A while ago, I was intrigued to receive a request to grant permission for an extract from one of my novels to be reproduced in a new non-fiction book. Agreement was reached, and I've now received the finished product. This is A String of Pearls, compiled by Margaret Wilson with photographs by Helen Shaw. The subtitle is Landscape and literature of the Lake District and it's published by Merlin Unwin. I'd describe it as a coffee table book of the most attractive kind, sumptuously illustrated and appealing to anyone who is, like me, interested in books and the Lakes.
I found it particularly refreshing to have the chance to leaf through the book and luxuriate in some of the images, given that it's been impracticable for me to visit the Lakes for most of the last eighteen months. I did manage a brief and hugely enjoyable return trip last summer, which enable me to revisit some of the settings for The Crooked Shore (which will appear in July) but I hope to get back there for a longer visit before too long. In the meantime, the book has brought back some pleasant memories.
As one might imagine, the usual suspects are present and correct. So we have Wordsworth, Southey, Coleridge, Ransome, Potter, and De Quincey - naturally - as well as modern writers of note including Melvyn Bragg, Sarah Hall, Alfred Wainwright, and Hunter Davies and his late wife Margaret Forster. But there's an eclectic mix, with Bill Bryson, Chris Bonington, and Ian McEwan also featured.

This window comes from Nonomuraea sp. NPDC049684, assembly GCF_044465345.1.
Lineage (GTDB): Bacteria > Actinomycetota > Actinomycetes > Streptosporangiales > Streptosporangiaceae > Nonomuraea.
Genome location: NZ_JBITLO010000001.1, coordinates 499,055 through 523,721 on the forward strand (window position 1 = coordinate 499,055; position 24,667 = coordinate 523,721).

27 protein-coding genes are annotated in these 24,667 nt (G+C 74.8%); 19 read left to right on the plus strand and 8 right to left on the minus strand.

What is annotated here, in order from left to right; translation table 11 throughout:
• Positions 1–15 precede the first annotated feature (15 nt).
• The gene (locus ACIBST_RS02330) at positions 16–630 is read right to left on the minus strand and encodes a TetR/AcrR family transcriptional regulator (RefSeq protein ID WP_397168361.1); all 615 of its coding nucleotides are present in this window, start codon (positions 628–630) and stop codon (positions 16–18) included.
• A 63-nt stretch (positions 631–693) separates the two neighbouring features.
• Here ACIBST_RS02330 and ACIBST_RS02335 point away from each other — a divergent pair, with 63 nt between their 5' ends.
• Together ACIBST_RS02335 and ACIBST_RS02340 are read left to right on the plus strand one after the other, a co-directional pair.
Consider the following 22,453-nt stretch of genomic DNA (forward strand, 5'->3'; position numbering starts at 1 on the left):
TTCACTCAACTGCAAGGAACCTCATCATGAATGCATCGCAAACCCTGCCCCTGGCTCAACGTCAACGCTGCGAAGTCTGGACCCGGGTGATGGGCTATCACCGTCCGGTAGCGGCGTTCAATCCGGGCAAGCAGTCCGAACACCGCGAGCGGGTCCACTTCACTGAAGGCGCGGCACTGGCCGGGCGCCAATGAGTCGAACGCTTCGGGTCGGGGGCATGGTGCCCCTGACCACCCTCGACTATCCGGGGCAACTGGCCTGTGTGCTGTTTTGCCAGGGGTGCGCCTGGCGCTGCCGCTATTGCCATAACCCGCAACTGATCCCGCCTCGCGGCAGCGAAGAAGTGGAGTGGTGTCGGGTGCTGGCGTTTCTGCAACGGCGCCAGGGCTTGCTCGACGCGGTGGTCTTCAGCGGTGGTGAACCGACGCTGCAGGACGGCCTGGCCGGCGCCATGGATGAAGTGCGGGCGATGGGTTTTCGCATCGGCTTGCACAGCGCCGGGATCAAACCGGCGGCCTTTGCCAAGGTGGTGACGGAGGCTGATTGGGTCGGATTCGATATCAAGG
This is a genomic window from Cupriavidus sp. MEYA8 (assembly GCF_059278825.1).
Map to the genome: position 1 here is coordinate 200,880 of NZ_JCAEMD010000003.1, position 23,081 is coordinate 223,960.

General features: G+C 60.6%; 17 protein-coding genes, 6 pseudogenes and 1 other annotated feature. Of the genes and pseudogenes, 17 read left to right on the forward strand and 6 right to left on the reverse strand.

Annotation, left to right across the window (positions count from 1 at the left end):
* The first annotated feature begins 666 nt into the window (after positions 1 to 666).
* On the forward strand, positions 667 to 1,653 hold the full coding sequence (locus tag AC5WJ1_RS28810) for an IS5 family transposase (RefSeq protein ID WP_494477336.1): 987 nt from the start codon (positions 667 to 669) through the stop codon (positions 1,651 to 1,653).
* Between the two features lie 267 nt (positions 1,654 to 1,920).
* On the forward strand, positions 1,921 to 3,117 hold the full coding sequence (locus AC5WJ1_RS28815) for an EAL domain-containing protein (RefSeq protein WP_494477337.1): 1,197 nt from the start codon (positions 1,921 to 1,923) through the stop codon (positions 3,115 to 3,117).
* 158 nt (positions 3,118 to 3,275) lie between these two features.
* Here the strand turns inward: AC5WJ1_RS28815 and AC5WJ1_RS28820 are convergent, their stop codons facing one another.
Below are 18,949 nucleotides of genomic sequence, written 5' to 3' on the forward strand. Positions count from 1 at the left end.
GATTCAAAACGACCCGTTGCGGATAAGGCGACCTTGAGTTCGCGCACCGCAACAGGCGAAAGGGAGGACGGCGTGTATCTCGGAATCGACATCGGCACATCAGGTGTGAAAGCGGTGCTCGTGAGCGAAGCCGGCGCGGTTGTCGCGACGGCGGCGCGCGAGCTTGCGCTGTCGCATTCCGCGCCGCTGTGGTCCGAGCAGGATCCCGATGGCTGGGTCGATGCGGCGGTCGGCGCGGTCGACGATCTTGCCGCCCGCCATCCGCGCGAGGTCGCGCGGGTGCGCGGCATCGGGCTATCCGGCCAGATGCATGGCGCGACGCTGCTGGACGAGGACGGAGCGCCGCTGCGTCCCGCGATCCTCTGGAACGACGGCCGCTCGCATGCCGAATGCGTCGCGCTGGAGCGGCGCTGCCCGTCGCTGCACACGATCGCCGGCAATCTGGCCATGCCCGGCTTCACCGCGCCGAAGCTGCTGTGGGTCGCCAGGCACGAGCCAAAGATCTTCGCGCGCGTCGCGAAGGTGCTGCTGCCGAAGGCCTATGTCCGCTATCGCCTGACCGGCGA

The chosen extract from my work was a light-hearted passage from The Hanging Wood, illustrated with a lovely picture of Derwent Isle on Derwent Water. The other crime writers featured are Reginald Hill and Val McDermid, with extracts from two of their best books, The Woodcutter and The Grave Tattoo respectively. I was also pleased to see a piece from a much less renowned novel, High Wray by Ken Hughes. This was filmed as The House across the Lake, which I reviewed back in 2017.
All in all, then, a nice book to leaf through and one that I'm glad to be part of.